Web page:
COLLABORATION, TRADITION, AND HITTING THE ROAD: AN INTERVIEW WITH AARON EMBRY
FRIDAY, AUGUST 17, 2012 | POSTED BY: JEAN LEE
Aaron Embry has had an abundant musical journey. He played with legendary Willie Nelson, was the touring pianist for Edward Sharpe and the Magnetic Zeroes, and recently opened for Mumford and Sons. After years of playing with bands, Aaron is releasing his first album Tiny Prayers on August 18th. I sat down and talked with Aaron about his new album, his career thus far, and, most importantly, his music.
Aaron, unlike many musicians, knows exactly what genre he wants his music placed in. When I asked him where he would catagorize his music he stated that folk was most fitting -- "When I go into a record store, I'm usually catagorized under folk/country. Folk represents the people; I'd be proud to be folk." What about country? "Country almost always has something to do with family life, good wholesome values." Talking to Aaron revealed his grounded nature and his tendency toward the good natured, home life. To reflect the affection for his home and family life Tiny Prayers was recorded in Ojai California in Embry's home.
He started recording his album at a studio but found that the environment was too far from his comfort zone,"The studio is too isolating. There are no birds or nature of a quiet neighborhood." The ideals of folk and country aren't Aaron's only reasons for the fondness for the style of music --"A lot of folk is spearheaded for the by the words. My songs are simple; there are no deeply thought out metaphors. They're understandable."
While touring with Edward Sharpe and the Magnetic Zeroes, Aaron was happy to make music for a living. He focused on making music a 9-5 venture with plenty of overtime and coffee. With moleskin in pocket, he put himself on a schedule and when he had a moment, any moment, he would write music and digest ideas. When he realized, in true folk fashion, that his music represented "the people" more than he thought, he was given a sense of purpose.
"I realized I wanted to put these songs out but it was difficult leaving Edward Sharpe and the Magnetic Zeroes," Aaron said, speaking fondly of the band. "I was always content with where I was, playing with others, but I am ambitious about sharing my music once I found it resonated with people."
The people he worked with helped him develop his method of songwriting. When I asked Aaron about the influence of people he played with, he was happy to share stories of his experiences, including an anecdote of a one on one convo with Willie Nelson about Django Reinhardt at the age of twenty. However, one artist stands out in his mind -- "Elliot Smith was probably the most influential," Aaron said, of the people he played with, "He worked on his words a lot. You really have to work on that aspect. I had to step back and look at my writing." Aaron's songs weren't always in the simplistic style we see in Tiny Prayers and much of the music that influences him has lyrical prowess.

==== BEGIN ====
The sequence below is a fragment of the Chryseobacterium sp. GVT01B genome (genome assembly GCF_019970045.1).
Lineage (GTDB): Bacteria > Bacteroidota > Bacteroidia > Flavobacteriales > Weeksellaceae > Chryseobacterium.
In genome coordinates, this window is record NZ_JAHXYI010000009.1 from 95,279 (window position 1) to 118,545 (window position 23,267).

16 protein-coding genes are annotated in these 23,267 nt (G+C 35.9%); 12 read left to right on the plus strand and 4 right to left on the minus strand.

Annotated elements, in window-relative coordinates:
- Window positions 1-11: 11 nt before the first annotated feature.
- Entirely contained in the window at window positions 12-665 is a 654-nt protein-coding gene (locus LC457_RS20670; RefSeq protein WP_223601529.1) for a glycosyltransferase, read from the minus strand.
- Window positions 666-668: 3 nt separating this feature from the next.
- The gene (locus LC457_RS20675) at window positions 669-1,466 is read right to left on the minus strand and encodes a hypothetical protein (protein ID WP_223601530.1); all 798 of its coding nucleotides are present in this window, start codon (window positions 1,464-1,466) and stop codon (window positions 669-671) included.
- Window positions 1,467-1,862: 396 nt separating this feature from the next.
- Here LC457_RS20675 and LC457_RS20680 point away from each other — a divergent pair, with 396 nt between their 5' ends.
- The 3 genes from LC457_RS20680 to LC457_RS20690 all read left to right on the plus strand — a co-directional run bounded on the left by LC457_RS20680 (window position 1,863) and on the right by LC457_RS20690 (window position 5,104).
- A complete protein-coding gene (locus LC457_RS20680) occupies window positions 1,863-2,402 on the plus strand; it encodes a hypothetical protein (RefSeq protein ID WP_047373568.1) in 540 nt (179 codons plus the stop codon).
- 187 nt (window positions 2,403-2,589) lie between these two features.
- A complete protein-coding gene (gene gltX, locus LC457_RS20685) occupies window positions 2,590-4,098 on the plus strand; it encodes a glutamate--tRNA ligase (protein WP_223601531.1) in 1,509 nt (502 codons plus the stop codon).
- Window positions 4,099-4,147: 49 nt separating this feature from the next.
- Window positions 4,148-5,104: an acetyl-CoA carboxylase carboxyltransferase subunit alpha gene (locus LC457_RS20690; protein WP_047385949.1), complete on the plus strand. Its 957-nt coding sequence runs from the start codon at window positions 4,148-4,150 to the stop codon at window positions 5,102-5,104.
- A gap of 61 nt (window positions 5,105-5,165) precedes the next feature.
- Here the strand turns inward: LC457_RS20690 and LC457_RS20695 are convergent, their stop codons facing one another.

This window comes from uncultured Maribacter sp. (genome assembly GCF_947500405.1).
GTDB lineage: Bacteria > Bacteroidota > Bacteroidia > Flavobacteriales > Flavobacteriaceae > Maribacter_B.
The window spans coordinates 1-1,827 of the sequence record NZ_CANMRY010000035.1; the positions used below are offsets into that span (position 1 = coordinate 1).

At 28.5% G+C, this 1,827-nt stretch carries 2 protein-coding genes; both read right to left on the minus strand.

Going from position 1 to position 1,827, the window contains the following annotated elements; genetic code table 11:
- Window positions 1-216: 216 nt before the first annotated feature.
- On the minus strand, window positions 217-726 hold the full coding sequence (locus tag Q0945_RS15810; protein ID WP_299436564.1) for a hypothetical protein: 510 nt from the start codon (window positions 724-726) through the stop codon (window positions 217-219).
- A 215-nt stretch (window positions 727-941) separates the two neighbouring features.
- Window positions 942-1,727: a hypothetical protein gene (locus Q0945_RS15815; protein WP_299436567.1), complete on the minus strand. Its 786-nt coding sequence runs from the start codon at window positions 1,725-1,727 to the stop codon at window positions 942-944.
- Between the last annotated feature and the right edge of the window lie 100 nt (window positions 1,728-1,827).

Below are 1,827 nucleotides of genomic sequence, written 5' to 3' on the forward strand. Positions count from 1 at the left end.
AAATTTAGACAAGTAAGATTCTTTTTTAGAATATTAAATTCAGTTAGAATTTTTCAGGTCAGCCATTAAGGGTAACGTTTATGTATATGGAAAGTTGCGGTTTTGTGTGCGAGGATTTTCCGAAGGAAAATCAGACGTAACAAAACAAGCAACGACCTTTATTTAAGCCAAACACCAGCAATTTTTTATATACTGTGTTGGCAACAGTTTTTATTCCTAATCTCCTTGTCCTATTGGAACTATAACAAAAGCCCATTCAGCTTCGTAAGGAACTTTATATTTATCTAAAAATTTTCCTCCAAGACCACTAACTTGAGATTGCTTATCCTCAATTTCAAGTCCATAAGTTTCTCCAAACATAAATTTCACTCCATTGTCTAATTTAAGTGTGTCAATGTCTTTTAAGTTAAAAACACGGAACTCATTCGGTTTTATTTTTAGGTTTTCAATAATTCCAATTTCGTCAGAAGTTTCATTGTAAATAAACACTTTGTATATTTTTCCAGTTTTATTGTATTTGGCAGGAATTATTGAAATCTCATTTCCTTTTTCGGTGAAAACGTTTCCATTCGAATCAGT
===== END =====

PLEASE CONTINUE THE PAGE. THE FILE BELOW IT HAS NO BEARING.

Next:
"I listen to whatever has good words: Willie Nelson, Dolly Parten, Johnny Cash, Bob Dylan. Artists I would love to play with, my dreams would come true. If it doesn't have words it's like Bach... [laughs] I love Bach. I would forever be in Bach's band." Right on man, who wouldn't be in Bach's band?
After listening to Aaron's adoration for words, I asked if he considered himself a poet. He decidedly gave me an abrupt "no." Reason: "I think poets work a lot harder (with words). I need music to back up my lyrics."
The music on Aaron's new record is completely accoustic. Instruments include the auto-harp, bass in almost every song, and the tenor guitar. "I was introduced to the tenor guitar by another artist in Nashville. The angels put it in my hands." I commented on the percussion on the album and Aaron revealed that there was no drum kit, just tapping on the floor, "The trick at this point was to not cut that out."
Watch Aaron play piano:
The musicians that play with Aaron have a special place in his heart. Even as a solo songwriter who spends most time figuring songs out by himself, he understands the importance of collaboration.
"You waste time getting stuck by yourself. You turn into your own monster. You still get stuck (with other people) but if you openly collaborate, most of time people pull each other out in creative volley."
With the release of Tiny Prayers on August 18th, Aaron has been playing at venues. He loves all venues -- "The big shows in New Jersey were like 10,000 smiling faces, one big wave of emotion, while you see every different emotion in smaller venues." Even the venue of the world wide web as Aaron and his wife put out YouTube videos of him playing. Aaron's favorite venue, though, remains the same: busking.
"Busking is my favorite kind of performing. Playing for people who are paying no atention. Playing on sidewalks just with a piano in a random place like a farmer's market or a sidewalk, no booking by an agent. It's always really neat to see how people react; there are usually sweet positive vibes. Playing for two people, that's special."
When I asked Aaron about his goals for the future, he gave me an unexpected answer.
"I would love to be a geriatric guy with a guitar and a song for every occasion. I know people like that and they really know how to put music out into the world. I definetely want to be old."
I have no doubt this will be the case. As for whatever other aspects of Aaron's music to come, we'll keep an ear out.
Watch Aaron perform the last song on Tiny Prayers, "Your Heart And Mine":
Article By: Jean Lee